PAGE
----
demonstration that executable magic stuff can be standardised.

>> worse than overriding dh_install by your own dark magic but you should
>> be realizing you just traded one black-box for another
>> not-so-black-but-still-very-dark-box.
>
> Let there be light.
>
> A lot of cases will also be like
>
> override_dh_auto_install:
> sed 's/@DEB_HOST_MULTIARCH@/$(DEB_HOST_MULTIARCH)/g' < debian/libfoo.install.in > debian/libfoo.install
> dh_install
>
> Something I would find more readable than libfoo.install being a executable.

And I find this more readable:

$ cat debian/libfoo.install
#! /usr/lib/debhelper/dh_subst
debian/tmp/usr/lib/${DEB_HOST_MULTIARCH}/libfoo.so.*
$

But, the good thing is: you can do either! You can opt to not make your
files executable, and do the override magic, if so you prefer. Those of
us, who hate doing that over and over again, can use convenient helper
scripts to make the executable files trivial.

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Old 12-08-2011, 04:40 PM
Gergely Nagy
 
Default Getting dh_install to do what we need

Adam Borowski <kilobyte@angband.pl> writes:

>> > *tadaaaa*
>> > It would need to be a compiled program, since you can’t use scripts in
>> > shebangs.
>>
>> Wrong, you can.
>
> On Linux and Hurd, yeah.
> On kFreeBSD, you can't.
>
> But hey, FreeBSD folks learned about basic niceties like tab completion just
> last year, give them a decade or two and you'll have recursive shebangs too.
>
> Unless we cheat and s|^#!|#!/usr/bin/env |, that is. This works.

See my workaround in the mail you quoted. "#! /bin/sh $PATH" should work
for kFreeBSD and pretty much anything else out there too. An extra
/bin/sh never hurt anybody!

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Old 12-08-2011, 04:51 PM
Andreas Metzler
 
Default Getting dh_install to do what we need

Josselin Mouette <joss@debian.org> wrote:
[...]
> So, to sum it up. Before, you would do in debian/rules:
> sed s/@DEB_HOST_MULTIARCH@/${DEB_HOST_MULTIARCH}/ debian/libfoo.install.in > debian/libfoo.install
[...]

Hello,

a little bit beside the point, but since the example seems to propagate
through the whole thread I feel the need to mention it anyway:

999 out of a 1000 library packages will not need to use tricks like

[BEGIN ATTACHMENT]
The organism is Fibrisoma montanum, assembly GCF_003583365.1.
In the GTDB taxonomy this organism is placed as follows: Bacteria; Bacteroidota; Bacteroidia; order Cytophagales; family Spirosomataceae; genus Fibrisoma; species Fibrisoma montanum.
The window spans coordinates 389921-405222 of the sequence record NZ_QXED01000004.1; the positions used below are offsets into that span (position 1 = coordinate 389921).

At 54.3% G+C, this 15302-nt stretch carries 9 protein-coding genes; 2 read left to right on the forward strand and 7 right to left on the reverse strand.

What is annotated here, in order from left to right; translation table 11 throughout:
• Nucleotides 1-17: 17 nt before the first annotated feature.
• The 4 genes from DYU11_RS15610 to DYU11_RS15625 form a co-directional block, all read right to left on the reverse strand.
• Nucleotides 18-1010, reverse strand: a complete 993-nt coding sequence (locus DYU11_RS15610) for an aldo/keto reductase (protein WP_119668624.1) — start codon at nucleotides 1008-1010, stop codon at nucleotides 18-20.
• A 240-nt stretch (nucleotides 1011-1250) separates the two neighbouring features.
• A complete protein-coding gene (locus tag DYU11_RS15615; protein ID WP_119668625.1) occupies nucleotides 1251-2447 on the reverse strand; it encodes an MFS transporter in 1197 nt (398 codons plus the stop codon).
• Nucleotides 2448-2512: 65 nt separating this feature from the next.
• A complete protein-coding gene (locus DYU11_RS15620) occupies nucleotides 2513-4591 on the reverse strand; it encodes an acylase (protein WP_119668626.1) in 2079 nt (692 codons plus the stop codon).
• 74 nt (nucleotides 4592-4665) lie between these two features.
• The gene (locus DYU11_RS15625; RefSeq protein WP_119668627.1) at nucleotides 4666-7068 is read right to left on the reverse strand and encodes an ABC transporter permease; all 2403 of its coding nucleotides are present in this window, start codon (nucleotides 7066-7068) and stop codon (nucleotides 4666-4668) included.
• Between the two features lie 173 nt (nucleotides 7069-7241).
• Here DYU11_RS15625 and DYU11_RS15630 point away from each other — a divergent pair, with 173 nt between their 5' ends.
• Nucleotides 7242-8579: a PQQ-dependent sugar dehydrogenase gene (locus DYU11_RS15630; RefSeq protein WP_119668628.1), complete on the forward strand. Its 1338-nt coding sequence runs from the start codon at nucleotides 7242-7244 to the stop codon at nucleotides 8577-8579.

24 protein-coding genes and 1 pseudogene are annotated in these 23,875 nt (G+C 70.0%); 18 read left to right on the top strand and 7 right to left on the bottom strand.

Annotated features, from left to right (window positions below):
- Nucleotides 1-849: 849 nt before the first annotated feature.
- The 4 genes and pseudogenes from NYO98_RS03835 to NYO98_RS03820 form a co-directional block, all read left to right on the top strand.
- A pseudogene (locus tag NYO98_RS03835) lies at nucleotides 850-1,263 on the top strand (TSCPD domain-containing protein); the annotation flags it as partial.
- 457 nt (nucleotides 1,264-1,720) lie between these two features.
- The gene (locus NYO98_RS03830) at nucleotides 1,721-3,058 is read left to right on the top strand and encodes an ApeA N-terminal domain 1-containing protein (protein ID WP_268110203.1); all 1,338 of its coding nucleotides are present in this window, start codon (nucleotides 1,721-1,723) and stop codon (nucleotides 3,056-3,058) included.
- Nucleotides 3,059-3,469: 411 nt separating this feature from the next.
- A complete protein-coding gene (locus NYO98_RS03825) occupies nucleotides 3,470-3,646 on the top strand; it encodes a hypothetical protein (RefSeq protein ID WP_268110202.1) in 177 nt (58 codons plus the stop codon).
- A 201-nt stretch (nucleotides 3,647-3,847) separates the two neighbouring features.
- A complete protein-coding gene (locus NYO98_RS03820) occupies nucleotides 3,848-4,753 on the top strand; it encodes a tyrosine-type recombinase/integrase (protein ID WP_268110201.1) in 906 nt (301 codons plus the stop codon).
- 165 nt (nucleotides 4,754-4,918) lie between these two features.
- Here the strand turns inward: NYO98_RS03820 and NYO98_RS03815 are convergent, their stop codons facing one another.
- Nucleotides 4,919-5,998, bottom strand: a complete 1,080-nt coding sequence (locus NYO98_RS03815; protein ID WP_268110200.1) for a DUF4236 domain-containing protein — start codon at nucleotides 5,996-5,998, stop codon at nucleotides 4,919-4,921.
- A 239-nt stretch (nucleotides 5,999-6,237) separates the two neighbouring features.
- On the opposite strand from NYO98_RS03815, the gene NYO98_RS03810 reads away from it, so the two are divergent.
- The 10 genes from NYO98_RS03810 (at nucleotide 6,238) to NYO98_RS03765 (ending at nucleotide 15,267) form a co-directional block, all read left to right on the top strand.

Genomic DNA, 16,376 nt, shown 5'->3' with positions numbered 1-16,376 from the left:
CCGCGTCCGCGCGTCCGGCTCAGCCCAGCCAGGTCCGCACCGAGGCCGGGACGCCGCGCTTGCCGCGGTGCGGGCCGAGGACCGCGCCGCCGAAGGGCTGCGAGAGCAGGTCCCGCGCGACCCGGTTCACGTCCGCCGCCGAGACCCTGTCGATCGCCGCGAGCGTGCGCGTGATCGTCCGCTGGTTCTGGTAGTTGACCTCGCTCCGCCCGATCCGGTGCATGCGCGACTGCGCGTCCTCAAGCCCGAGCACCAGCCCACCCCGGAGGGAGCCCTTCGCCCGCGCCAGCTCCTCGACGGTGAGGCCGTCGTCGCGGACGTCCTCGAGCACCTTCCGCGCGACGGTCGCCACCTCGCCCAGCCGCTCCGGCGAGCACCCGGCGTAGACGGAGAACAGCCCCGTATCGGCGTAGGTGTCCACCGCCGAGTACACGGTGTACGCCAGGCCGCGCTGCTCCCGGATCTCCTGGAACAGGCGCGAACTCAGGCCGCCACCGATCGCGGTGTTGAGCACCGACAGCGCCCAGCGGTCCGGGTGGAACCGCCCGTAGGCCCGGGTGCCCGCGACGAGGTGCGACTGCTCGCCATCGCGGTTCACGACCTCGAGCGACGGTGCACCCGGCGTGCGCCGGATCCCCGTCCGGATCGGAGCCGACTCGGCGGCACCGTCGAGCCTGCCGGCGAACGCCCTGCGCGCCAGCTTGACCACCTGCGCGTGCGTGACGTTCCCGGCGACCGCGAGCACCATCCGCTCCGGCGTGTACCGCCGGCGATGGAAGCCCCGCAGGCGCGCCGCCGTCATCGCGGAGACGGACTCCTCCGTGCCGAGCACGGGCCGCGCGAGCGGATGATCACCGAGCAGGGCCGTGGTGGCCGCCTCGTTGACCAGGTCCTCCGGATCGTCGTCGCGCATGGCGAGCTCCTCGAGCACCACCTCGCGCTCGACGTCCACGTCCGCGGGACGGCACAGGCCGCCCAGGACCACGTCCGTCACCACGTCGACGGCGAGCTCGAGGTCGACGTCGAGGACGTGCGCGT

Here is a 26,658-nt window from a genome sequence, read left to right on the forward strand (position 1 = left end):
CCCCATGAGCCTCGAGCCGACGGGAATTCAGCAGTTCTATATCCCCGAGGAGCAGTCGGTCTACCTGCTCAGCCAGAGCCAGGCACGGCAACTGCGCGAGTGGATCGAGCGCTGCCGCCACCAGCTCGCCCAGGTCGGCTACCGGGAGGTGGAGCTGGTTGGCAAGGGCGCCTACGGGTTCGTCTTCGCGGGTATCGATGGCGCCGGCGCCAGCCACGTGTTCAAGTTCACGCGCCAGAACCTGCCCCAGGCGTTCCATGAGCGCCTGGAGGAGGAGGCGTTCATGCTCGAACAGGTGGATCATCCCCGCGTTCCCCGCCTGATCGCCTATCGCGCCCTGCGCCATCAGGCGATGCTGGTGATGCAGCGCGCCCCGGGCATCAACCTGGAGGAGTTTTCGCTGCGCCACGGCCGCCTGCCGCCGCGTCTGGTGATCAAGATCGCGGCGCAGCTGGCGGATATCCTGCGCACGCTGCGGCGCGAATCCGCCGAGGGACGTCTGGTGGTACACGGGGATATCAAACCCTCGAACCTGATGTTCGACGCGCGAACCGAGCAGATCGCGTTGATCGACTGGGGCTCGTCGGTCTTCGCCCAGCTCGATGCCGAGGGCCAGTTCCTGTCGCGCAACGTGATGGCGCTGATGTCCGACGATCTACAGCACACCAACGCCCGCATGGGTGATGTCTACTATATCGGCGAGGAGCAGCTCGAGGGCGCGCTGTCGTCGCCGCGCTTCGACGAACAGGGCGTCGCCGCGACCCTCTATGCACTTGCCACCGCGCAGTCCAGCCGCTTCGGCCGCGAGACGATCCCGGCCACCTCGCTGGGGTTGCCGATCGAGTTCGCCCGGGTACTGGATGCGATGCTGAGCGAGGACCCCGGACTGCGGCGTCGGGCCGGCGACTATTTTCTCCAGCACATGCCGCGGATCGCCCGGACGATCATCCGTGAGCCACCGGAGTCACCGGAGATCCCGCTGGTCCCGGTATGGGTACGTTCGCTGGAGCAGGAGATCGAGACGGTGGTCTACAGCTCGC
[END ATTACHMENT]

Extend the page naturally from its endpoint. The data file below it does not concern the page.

this for conversion to multi-arch. Usually a simple wildcard works:

libfoo42.install
-debian/tmp/usr/lib/lib*.so.*
+debian/tmp/usr/lib/*/lib*.so.*

libfoo-dev.install
-debian/tmp/usr/lib/lib*.so
-debian/tmp/usr/lib/lib*.a
-debian/tmp/usr/lib/pkgconfig
+debian/tmp/usr/lib/*/lib*.so
+debian/tmp/usr/lib/*/lib*.a
+debian/tmp/usr/lib/*/pkgconfig

cu andreas


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Old 12-08-2011, 05:00 PM
Chow Loong Jin
 
Default Getting dh_install to do what we need

On 09/12/2011 01:40, Gergely Nagy wrote:
> Adam Borowski <kilobyte@angband.pl> writes:
>
>>>> *tadaaaa*
>>>> It would need to be a compiled program, since you can’t use scripts in
>>>> shebangs.
>>>
>>> Wrong, you can.
>>
>> On Linux and Hurd, yeah.
>> On kFreeBSD, you can't.
>>
>> But hey, FreeBSD folks learned about basic niceties like tab completion just
>> last year, give them a decade or two and you'll have recursive shebangs too.
>>
>> Unless we cheat and s|^#!|#!/usr/bin/env |, that is. This works.
>
> See my workaround in the mail you quoted. "#! /bin/sh $PATH" should work
> for kFreeBSD and pretty much anything else out there too. An extra
> /bin/sh never hurt anybody!

Except that it forces your interpreter to be written in sh, which Debian doesn't
like[1][2].

[1] http://lintian.debian.org/tags/script-with-language-extension.html
[2] http://www.debian.org/doc/debian-policy/ch-files.html#s-scripts

--
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Old 12-08-2011, 05:10 PM
Gergely Nagy
 
Default Getting dh_install to do what we need

Chow Loong Jin <hyperair@ubuntu.com> writes:

>> See my workaround in the mail you quoted. "#! /bin/sh $PATH" should work
>> for kFreeBSD and pretty much anything else out there too. An extra
>> /bin/sh never hurt anybody!
>
> Except that it forces your interpreter to be written in sh, which Debian doesn't
> like[1][2].
>
> [1] http://lintian.debian.org/tags/script-with-language-extension.html

This is irrelevant, as it's only about the extension, and only about
scripts on the path. My proposal has no extension, and isn't on the
path, either.

> [2] http://www.debian.org/doc/debian-policy/ch-files.html#s-scripts

This also doesn't talk about restricting the #! interpreter to
binaries. The only restriction it makes is that csh scripts should be
avoided. (And that's a should, not a must)

Besides, dpatch has been using #! /bin/sh $PATH for more than 7 years
now. Please, pretty please, find a policy violation in that, and we can
suddenly break a thousand packages in one swift swing of an arm!